Though Verizon(NYSE:VZ) and AT&T(NYSE:T) still have the largest and most reliable wireless networks, Sprint(NYSE:S) and T-Mobile(NASDAQ:TMUS) are catching up, according to the RootMetrics 2nd Half 2014 U.S. Mobile Network Performance Review.
As you can see from the chart below, the spread between Verizon, which had the top network, and T-Mobile, which came in last, is relatively small.
These numbers are huge changes from the same report a year earlier, where Verizon was still on top but had a much lower score, and T-Mobile and Sprint were well behind where they are now. In fact, the scores for the bottom two in the second half of 2014 would have been good enough to top the charts by a reasonable margin the year before.
"While Verizon and AT&T top the charts, all networks are getting better. We saw improvements across the board in data speed and data reliability, which are fast becoming keys to everyday mobile experience," wrote survey author Patrick Linder. "The biggest improvement stories belong to T-Mobile and, especially, Sprint with its marked call improvement ...The upgrades from these two networks are clearly starting to take hold and are impacting performance, in particular, at the metro level. In short, performance is trending in a positive direction, and consumers are benefiting from the changes we've seen."
The bottom is getting stronger, and the difference between any of the four carriers is shrinking. Every network is markedly better than it was a year ago, and none scored poorly.
This suggests that network quality may no longer be a meaningful way to judge wireless carriers.
Can they all be the best?
Every wireless company touts the strength of its network. It is like the local pizza place that dubs its buffalo wings "world famous" or "award winning" while providing little info about the source of the global admiration or exactly what awards were won. In this case, however, RootMetrics shows that in some fashion -- at least in the wireless world -- everyone can claim the best network.
The survey ranks the networks on overall performance, network reliability, network speed, data performance, call performance, and text performance on a national, state, and metro area basis. All four major carriers had some first place finishes. Verizon still finished on top with 799 first place wins followed by AT&T at 493, T-Mobile at 205, and Sprint at 167.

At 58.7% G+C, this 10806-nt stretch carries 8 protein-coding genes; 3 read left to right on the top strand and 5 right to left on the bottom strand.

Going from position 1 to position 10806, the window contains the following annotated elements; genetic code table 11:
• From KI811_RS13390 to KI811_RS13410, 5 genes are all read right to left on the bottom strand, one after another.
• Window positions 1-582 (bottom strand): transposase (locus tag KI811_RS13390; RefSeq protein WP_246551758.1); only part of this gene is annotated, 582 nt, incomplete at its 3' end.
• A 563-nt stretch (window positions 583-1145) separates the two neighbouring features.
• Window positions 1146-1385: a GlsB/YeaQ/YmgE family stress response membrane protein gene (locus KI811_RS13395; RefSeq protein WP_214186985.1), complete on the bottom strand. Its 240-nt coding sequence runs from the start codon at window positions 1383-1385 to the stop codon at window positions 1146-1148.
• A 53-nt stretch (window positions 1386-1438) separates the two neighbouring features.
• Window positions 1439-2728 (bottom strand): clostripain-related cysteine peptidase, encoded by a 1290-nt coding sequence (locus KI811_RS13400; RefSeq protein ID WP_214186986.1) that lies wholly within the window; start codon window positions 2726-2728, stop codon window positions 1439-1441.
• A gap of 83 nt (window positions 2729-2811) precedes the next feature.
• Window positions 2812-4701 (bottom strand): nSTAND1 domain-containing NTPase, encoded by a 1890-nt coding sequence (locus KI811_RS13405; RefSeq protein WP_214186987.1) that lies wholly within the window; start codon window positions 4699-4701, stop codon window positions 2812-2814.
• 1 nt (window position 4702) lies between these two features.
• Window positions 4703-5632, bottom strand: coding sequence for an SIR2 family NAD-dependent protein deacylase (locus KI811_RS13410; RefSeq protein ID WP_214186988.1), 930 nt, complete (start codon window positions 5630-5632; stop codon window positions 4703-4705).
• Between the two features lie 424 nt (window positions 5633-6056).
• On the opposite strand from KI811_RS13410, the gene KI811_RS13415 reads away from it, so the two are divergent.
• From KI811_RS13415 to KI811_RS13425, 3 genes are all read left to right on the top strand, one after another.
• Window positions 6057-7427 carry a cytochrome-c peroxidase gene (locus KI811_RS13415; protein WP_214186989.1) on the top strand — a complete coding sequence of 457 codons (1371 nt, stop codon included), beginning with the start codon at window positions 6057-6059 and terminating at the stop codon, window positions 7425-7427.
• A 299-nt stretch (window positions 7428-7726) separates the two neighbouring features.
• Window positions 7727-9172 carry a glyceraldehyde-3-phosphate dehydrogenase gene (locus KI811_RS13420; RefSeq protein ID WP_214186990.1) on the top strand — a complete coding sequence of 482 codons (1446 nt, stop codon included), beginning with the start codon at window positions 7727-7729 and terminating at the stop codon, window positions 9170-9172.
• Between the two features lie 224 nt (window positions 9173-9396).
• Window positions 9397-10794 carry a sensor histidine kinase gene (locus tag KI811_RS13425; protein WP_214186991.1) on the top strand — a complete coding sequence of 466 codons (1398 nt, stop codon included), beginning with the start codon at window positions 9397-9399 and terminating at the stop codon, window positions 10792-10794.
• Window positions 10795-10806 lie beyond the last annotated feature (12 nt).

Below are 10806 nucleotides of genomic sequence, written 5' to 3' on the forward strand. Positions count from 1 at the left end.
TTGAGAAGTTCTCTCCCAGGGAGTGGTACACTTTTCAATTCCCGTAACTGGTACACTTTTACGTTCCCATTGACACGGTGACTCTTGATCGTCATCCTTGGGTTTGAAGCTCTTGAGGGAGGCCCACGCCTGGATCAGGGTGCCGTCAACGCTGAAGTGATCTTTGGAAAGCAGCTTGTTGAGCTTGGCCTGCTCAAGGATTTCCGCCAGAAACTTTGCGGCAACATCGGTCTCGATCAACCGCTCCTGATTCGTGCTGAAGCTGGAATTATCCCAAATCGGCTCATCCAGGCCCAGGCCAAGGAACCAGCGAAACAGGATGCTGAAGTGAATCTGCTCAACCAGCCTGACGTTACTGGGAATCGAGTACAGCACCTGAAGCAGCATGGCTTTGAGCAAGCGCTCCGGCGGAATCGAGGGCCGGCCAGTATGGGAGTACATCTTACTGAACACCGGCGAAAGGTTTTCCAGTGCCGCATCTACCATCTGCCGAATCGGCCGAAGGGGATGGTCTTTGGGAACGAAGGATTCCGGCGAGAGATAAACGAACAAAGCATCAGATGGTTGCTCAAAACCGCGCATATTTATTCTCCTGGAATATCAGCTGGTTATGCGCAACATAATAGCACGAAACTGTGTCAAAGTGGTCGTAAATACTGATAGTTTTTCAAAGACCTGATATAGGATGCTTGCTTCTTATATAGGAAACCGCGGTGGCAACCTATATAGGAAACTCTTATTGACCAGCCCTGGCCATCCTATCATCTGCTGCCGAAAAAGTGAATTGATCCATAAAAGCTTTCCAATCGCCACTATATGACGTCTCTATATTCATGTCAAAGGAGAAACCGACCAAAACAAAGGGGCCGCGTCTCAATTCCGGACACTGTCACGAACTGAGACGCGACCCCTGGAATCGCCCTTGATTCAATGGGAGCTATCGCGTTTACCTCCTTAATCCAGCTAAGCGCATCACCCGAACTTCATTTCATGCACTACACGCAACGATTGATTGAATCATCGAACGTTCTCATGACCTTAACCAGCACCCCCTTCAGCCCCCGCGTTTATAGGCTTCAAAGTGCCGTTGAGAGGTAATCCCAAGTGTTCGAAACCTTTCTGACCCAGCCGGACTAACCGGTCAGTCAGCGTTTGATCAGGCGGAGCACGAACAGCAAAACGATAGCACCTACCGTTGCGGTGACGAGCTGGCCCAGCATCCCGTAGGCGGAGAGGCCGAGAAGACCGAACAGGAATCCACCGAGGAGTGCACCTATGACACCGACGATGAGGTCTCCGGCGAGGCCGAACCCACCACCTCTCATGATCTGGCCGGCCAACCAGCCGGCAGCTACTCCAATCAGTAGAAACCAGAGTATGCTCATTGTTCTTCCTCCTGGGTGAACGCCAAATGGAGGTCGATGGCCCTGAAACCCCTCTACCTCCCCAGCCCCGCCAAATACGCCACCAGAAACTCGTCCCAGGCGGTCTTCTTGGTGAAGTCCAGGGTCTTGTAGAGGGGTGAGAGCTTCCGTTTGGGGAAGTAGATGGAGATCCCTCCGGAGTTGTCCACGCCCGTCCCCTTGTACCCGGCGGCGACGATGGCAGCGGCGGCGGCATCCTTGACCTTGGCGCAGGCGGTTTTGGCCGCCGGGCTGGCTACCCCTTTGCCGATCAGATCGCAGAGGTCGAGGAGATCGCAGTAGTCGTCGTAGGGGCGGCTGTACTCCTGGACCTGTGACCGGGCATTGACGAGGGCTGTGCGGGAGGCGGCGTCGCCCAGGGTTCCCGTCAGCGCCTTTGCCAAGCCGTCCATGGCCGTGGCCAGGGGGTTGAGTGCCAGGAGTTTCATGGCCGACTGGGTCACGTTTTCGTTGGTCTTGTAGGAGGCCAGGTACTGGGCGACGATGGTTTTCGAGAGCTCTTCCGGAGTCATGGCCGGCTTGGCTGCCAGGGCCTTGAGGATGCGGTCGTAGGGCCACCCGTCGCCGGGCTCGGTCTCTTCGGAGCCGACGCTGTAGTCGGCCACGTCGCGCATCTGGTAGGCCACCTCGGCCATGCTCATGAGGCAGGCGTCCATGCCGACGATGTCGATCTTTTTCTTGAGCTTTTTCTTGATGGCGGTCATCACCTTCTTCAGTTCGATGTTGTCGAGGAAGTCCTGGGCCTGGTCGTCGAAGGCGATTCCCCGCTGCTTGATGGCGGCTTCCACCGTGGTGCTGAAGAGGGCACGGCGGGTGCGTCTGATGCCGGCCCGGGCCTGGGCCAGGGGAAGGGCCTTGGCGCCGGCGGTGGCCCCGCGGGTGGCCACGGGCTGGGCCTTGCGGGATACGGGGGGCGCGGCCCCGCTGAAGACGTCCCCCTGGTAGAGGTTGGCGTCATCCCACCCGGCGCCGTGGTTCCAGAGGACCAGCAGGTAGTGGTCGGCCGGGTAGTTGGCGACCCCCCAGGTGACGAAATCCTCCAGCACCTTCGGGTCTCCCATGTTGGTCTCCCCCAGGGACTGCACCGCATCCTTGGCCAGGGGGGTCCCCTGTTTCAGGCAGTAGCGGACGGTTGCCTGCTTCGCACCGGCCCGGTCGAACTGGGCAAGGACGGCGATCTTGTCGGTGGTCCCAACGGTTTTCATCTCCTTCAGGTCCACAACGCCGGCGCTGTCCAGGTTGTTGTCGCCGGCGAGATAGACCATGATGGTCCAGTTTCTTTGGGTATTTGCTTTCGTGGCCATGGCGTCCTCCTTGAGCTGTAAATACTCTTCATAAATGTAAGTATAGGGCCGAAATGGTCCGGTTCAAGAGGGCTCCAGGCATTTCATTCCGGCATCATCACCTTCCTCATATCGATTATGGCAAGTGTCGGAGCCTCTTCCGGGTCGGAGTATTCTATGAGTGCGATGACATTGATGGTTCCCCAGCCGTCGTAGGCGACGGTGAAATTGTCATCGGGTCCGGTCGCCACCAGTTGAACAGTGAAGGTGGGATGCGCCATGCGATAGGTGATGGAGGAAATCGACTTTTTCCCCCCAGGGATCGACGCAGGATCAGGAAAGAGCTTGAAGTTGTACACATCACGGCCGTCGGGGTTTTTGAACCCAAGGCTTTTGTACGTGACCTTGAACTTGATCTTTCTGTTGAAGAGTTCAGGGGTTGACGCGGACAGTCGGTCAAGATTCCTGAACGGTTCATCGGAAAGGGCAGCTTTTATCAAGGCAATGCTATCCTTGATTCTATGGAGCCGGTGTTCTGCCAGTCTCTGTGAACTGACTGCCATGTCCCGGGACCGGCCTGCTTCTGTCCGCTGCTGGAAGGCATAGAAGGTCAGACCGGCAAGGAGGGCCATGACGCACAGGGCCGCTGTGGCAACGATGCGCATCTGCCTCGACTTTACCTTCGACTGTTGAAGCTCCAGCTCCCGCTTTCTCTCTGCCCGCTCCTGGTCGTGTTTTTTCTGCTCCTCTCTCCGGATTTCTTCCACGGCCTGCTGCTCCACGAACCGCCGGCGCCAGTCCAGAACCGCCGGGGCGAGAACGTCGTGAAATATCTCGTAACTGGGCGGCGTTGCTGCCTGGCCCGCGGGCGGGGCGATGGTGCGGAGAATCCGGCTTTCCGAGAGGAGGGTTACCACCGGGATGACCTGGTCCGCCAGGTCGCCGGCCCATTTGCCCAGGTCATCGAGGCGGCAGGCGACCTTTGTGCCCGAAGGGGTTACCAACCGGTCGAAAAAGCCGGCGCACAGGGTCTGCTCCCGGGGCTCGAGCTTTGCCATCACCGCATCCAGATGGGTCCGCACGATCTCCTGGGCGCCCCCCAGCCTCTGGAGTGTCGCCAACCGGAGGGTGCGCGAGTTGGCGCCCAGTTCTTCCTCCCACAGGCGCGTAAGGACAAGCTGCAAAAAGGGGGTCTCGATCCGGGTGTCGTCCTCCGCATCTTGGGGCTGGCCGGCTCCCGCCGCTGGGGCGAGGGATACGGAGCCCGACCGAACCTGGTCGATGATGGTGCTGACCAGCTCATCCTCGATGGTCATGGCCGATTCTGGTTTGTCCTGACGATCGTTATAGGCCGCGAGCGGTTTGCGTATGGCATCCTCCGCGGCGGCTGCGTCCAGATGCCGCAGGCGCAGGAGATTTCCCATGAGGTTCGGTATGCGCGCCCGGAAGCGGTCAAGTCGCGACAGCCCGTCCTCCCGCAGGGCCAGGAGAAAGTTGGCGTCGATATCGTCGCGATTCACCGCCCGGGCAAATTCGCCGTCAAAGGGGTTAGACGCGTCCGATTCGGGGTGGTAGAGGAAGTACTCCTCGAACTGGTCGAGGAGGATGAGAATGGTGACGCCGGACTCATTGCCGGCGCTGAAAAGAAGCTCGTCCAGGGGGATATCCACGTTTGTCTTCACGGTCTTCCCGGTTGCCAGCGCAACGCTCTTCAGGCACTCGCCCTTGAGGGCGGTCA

Just like at an elementary school end-of-year awards assembly, everyone is a winner. Except, in this case, Verizon won in 48 out of 50 states, while victories for the other carriers came mostly at the metro level. That means any of the four carriers might be the best choice depending on where you live but not as strong should you travel.
In general, however, though Verizon and to a lesser extent, AT&T, are still clearly on top, the differences between them and Sprint and T-Mobile are relatively small.
What does this mean for consumers?
In some ways, the fact that Sprint and T-Mobile have steadily closed the gap makes them much more viable options for consumers just about everywhere. That is bad news for AT&T and Verizon, which generally charge more for their service, justifying it in part by claiming to have superior networks.
"Sprint and T-Mobile have both invested heavily in upgrading their networks, and the payoff is starting to show," Linder wrote. "T-Mobile in particular continues to show very fast speeds in many of the metro areas we test and, as we note below, even recorded the fastest median upload speed we saw from any network in the second half of 2014."
What is challenging for consumers is that while Verizon is the clear winner, its margin of victory is relatively small. That means, for many people, the best choice for them could be any of the four, which requires either diving into the extended RootMetrics report or testing mobile networks on different devices in the areas they are likely to use them. But then again, options are never a bad thing.
Sprint and T-Mobile have largely erased what was once a significant deficit, and for most of the country, either one would be a viable option.